The Fiscal Year 2024 budget is the first state budget to include money raised from the Fair Share Amendment. Approved by voters last November, Fair Share amended the state constitution to include a 4 percent surtax on taxable income over $1 million. Enabled by this new Fair Share revenue, the Fiscal Year (FY) 2024 budget makes important investments in education and transportation.1 Lawmakers took additional steps to create mechanisms that will facilitate transparency, stability, and protect the intent of Fair Share.
Three Funds, One Purpose
Three separate funds were set up to help manage Fair Share dollars collected by the Commonwealth and to ensure these dollars are spent on education and transportation. Separate funds increase transparency by making it easier to track the surtax money collected and spent.
Revenue raised by the surtax is first deposited into the Education and Transportation Fund (E&T Fund).2 Lawmakers set a spending cap on the amount that can be spent from the E&T Fund each Fiscal Year (see next section). Surtax money that exceeds that cap, “the excess,” will be transferred from the E&T Fund to one of the other two funds.3 Fifteen percent of the “excess” gets deposited into the “Education and Transportation Reserve Fund” to offer stability if surtax revenue decreases, such as an economic downturn.4 Eighty-five percent of the “excess” gets transferred to the “Education and Transportation Innovation and Capital Fund,” which supports one-time spending like the construction of a new rail line or vocational school.5 See the diagram for a visualization of how Fair Share Dollars flow through the three funds.
Why the Innovation and Capital Fund?
The Education and Transportation Fund and the Innovation and Capital Fund support different types of spending: long-term versus one-time. Long-term spending items are expected to recur in the future, whereas one-time spending items are for a one-time need. Buying a bus is an example of a one-time expense.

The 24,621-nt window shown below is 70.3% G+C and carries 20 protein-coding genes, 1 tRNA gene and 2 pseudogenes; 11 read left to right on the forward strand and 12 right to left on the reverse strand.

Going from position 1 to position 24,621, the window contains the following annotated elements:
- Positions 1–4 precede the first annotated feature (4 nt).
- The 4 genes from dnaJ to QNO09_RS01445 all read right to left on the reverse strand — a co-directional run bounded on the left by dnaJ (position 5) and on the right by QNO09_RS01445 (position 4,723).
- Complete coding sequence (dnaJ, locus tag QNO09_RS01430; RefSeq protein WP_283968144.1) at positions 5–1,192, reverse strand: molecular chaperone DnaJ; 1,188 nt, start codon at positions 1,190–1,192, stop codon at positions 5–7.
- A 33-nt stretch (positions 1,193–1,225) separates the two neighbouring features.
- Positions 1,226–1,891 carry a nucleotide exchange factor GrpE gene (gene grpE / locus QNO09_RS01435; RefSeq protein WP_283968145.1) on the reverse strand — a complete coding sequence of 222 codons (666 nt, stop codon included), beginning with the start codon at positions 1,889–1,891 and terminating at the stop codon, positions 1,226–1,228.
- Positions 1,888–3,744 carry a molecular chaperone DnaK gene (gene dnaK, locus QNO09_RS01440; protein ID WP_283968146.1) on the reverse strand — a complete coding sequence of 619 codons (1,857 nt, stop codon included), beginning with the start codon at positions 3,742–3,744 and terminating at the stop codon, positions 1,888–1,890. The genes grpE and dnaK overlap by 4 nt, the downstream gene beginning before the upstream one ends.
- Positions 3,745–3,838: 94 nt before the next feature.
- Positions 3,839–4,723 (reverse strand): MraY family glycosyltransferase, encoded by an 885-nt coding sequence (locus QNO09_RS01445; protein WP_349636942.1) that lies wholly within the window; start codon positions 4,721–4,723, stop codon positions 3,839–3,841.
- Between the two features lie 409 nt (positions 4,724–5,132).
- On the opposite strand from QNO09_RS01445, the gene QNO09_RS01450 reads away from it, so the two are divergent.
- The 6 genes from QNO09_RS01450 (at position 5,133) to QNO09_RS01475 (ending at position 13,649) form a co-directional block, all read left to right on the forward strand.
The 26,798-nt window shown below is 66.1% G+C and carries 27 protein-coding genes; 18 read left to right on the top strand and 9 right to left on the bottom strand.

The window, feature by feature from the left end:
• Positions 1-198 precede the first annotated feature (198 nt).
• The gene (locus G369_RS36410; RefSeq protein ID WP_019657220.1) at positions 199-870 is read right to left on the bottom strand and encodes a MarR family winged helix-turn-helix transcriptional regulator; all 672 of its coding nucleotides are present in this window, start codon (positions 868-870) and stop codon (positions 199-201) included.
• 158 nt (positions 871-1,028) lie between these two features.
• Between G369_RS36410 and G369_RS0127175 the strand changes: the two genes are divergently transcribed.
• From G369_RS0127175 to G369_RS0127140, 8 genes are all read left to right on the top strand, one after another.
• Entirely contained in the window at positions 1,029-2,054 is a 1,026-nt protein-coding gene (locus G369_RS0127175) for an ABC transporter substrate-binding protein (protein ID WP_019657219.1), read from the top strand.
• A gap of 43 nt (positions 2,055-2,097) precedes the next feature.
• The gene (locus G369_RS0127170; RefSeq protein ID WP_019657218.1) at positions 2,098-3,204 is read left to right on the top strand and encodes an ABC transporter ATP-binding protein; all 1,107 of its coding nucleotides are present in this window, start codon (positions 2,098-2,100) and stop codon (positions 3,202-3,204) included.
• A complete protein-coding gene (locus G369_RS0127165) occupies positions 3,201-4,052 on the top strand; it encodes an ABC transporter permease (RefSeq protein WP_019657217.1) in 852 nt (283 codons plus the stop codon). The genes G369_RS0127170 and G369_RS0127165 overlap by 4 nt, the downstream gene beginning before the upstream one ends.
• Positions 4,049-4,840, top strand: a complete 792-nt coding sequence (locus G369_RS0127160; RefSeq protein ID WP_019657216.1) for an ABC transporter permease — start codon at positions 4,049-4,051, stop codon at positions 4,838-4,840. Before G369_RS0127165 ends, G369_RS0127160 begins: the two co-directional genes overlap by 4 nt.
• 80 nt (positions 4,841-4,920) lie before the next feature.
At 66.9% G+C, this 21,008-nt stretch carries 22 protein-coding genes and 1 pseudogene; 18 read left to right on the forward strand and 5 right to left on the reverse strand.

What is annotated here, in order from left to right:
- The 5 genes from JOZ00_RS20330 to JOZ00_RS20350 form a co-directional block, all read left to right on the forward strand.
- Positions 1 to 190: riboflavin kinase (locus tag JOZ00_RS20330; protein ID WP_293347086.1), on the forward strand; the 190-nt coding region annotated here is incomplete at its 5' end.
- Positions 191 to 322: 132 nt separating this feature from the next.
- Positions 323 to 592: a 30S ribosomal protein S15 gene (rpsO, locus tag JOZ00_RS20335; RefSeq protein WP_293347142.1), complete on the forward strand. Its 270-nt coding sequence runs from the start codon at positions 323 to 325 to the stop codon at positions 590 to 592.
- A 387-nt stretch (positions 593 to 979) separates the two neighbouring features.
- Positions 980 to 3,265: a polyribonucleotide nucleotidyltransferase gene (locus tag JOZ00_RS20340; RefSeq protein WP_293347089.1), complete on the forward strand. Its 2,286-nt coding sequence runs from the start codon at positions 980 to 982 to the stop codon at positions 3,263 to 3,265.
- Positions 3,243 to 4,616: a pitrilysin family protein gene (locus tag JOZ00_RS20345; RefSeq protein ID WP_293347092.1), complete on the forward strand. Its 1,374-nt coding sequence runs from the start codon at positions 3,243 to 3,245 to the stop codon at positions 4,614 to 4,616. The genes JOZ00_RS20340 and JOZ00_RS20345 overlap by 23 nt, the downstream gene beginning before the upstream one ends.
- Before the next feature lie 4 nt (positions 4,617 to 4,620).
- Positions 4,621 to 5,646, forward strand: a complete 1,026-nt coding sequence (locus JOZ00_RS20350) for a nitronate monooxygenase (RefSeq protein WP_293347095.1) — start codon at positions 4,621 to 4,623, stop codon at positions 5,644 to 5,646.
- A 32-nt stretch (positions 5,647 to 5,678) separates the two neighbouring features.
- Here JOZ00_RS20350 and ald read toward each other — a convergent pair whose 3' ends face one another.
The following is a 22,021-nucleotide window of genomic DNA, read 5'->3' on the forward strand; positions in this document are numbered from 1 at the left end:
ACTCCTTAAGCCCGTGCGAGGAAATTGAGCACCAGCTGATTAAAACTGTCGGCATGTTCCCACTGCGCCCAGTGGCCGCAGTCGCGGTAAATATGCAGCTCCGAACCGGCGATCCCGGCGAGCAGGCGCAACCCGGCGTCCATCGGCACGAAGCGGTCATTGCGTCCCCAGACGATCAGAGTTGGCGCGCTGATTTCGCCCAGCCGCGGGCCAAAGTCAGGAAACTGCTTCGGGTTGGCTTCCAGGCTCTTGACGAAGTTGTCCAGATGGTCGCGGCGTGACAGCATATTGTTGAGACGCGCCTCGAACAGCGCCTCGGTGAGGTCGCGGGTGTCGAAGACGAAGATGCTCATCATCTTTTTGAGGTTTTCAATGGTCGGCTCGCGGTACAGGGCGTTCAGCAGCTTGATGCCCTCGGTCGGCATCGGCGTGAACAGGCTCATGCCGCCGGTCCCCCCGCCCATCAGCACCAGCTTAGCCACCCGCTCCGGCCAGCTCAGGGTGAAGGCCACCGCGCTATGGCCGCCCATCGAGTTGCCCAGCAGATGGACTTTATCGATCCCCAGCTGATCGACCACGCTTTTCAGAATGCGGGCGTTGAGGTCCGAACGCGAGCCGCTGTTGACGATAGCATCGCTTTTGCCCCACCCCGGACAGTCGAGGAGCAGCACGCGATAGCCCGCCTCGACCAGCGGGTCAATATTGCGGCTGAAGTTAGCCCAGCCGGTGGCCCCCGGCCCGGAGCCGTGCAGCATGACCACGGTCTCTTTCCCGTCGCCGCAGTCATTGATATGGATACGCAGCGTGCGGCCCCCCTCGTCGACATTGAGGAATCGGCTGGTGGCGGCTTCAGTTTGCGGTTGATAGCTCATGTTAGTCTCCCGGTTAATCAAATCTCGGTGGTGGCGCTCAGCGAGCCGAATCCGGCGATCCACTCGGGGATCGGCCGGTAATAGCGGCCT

Having both these funds allows lawmakers to manage the proportion of long-term to one-time Fair Share spending. This helps address concerns about having to reduce long-term spending in the face of large and/or unexpected decreases in revenue. For example, it is painful to cut long-term spending, like an ongoing scholarship or free community college program, when revenue decreases during economic crises.
The cap on E&T Fund spending6 is what limits long-term spending in each fiscal year. For the FY2024 and FY 2025 budgets,7 this cap is set during the consensus revenue process,8 by which lawmakers agree on an estimate of how much revenue is available to support the budget in the current fiscal year. This estimation process will become more standardized as of FY 2026 when a formula based on recent years will set the cap.9 The Innovation and Capital Fund does not seem to be subject to the spending cap described above.
Imagine the Commonwealth has estimated that Fair Share will bring in $1.5 billion in revenue in the fiscal year. As a result the spending cap for the Education and Transportation Fund is set at $1.5 billion. However, consider what happens if Fair Share ends up collecting $2 billion, an amount $500 million more than the spending cap.
This $500 million “excess” will then be deposited into the other two funds highlighted above. Fifteen percent, or $75 million, will be deposited into the Education and Transportation Reserve Fund. Eighty-five percent, or $425 million, will be deposited into the Education and Transportation Innovation and Capital Fund.
|Fair Share Revenue, Estimated||$1,500,000,000|
|Fair Share Spending Cap||$1,500,000,000|
|Fair Share Revenue, ACTUAL||$2,000,000,000|
|Amount Over Spending Cap||$500,000,000|
|15% to Reserve||$75,000,000|
|85% to Innovation and Capital Fund||$425,000,000|
1 The State Fiscal Year (FY) starts in July. FY 2024 started in July 2023.
2 M.G.L. ch.29 §2BBBBBB(b)
3 M.G.L. ch.29 §2BBBBBB(c)
4 M.G.L. ch.29 §2CCCCCC
5 M.G.L. ch.29 §2DDDDDD. In this first year of implementation, we have yet to see any items supported by this fund.
6 M.G.L. ch.29 §2BBBBBB(f)
7 See Outside Section 106 of the FY 2024 General Appropriations Act
8 M.G.L. ch.29 §5B
9 The formula will be based on the prior 10 years of income subject to the surtax. See Outside Sections 18 and 106 of the FY 2024 General Appropriations Act